CALGARY Alberta (Reuters) - Brent crude fell on Monday, dropping below $86 a barrel as worries about booming supply and sluggish demand pushed the global oil benchmark back toward last week’s four-year low. U.S. crude hovered below $83 a barrel.
Brent tumbled more than a dollar in early U.S. trade, but bounced off session lows as global equities markets gained.
Oil prices are down more than 25 percent since June on concern about a saturated global oil market and a gloomy economic outlook from Europe to China. Last week, Brent slid below $83, its lowest since 2010.
Energy economists have slashed forecasts of world oil demand growth for next year.
It was also not clear whether the Organization of the Petroleum Exporting Countries will decide to cut output to support prices when OPEC members meet on Nov. 27.
Saudi Arabia, Kuwait and Iran have all indicated reluctance to change supply policy, while Venezuela has requested an extraordinary meeting ahead of the Nov. 27 gathering to discuss how to arrest the price plunge.
Brent fell as low as $84.41, and was down 69 cents at $85.47 a barrel by 1945 GMT. The global benchmark had rallied 2 percent on Friday, its biggest gain in over a month.
U.S. crude settled down 4 cents at $82.71 a barrel.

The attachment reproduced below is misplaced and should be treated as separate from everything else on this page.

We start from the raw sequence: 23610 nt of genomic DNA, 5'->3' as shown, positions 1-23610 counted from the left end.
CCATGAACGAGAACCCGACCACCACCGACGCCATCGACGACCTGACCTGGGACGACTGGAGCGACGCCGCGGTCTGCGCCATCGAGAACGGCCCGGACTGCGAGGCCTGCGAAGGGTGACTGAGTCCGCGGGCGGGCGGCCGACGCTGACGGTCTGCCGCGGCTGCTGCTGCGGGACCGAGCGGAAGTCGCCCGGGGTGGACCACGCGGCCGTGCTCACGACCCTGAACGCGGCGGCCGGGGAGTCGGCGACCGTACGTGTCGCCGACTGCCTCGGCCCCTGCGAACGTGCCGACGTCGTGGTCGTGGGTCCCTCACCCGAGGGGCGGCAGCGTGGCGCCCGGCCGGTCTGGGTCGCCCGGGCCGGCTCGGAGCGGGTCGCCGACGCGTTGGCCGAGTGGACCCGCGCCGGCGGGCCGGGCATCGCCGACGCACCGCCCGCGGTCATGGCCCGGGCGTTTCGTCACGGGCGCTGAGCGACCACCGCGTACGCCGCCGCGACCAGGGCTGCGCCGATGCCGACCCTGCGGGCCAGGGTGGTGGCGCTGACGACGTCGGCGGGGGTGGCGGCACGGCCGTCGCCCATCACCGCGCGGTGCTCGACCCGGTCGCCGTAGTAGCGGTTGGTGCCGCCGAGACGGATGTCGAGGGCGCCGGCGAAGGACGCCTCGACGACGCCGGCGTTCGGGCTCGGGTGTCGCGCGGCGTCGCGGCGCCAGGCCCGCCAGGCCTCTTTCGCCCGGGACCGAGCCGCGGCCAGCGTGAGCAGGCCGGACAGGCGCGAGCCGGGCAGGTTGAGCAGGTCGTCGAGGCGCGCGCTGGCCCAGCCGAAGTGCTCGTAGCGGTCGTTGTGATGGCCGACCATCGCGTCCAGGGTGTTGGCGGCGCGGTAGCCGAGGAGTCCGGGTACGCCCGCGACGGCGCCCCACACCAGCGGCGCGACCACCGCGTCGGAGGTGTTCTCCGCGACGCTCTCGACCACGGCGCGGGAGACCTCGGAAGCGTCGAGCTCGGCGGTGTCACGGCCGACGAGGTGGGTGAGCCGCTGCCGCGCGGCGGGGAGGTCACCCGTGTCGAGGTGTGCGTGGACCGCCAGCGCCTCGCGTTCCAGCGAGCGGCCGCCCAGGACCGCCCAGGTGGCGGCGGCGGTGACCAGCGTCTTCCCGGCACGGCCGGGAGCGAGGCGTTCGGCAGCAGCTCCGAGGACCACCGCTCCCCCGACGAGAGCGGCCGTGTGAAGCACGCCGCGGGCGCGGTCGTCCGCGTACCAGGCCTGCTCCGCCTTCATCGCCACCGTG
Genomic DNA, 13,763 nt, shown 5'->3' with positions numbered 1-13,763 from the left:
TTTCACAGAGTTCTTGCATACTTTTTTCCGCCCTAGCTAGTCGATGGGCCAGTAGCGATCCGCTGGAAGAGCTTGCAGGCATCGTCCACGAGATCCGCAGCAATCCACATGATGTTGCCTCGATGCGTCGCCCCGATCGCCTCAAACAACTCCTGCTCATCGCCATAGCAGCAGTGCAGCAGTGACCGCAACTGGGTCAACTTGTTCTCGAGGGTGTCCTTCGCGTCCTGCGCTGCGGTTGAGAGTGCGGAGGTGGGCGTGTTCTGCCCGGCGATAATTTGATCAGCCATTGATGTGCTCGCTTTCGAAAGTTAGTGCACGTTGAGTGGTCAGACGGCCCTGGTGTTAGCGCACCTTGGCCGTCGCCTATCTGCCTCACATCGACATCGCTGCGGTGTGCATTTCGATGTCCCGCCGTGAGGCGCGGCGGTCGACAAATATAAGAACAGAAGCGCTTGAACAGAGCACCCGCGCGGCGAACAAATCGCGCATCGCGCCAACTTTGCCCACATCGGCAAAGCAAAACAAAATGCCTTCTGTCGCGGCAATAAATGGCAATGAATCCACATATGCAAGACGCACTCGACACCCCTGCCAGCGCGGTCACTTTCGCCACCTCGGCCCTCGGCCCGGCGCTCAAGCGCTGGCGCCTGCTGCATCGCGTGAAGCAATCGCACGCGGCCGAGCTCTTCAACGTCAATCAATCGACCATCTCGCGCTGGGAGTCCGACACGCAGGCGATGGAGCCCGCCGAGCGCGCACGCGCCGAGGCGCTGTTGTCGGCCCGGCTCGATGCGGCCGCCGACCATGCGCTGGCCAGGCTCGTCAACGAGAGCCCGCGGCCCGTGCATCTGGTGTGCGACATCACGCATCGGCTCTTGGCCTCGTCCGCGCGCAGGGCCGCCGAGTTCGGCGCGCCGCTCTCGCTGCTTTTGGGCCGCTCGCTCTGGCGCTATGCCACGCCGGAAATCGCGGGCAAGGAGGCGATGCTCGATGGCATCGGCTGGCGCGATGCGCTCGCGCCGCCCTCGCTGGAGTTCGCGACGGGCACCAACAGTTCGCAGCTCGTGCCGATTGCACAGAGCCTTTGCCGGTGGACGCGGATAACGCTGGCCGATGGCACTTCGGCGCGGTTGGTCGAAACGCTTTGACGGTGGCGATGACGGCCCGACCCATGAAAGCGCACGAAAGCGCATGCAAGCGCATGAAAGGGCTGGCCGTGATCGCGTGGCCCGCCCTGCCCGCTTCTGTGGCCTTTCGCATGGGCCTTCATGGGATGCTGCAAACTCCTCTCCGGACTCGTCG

The spread between Brent and U.S. crude closed at $3.39 a barrel.
“Brent was probably just a reversal of Friday. There’s substantial downward pressure because of the uncertainty over what’s going to happen at the OPEC meeting,” said James Williams, energy economist at WTRG Economics.
“The Saudis seem willing to tolerate prices around $80 so I would not be surprised if it continues to go lower.”
Brent losses were limited ahead of Chinese third-quarter gross domestic product data due to be released overnight, with many market participants keen to see the data before taking positions. Growth was expected to be at a five-year low of 7.3 percent.
“There’s still a sense that right now things are not really great in the global economy and there are no signs that oil producers are looking to cut back on production any time soon,” said Phil Flynn, analyst at Price Futures Group in Chicago.
Output has been halted temporarily for environmental reasons at the Saudi-Kuwait Khafji oilfield, which has output of 280,000 to 300,000 barrels per day (bpd).
But the move is unlikely to affect oil supplies from Saudi Arabia, the world’s top exporter, which says it has the ability to produce as much as 12.5 million bpd. Saudi Arabia pumped 9.7 million bpd in September.
Investors kept a wary eye on any disruption to oil supply from geopolitical developments.
The United States air-dropped arms for the first time to Kurdish fighters defending the Syrian border town of Kobani against Islamic State.
Traders were also concerned about uncertainty over who is in charge of oil reserves in Libya, where two competing governments are vying for control.
Additional reporting by Christopher Johnson in London and Jane Xie in Singapore; Editing by Keiron Henderson, Susan Fenton, Jessic Resnick-Ault, David Gregorio and Cynthia Osterman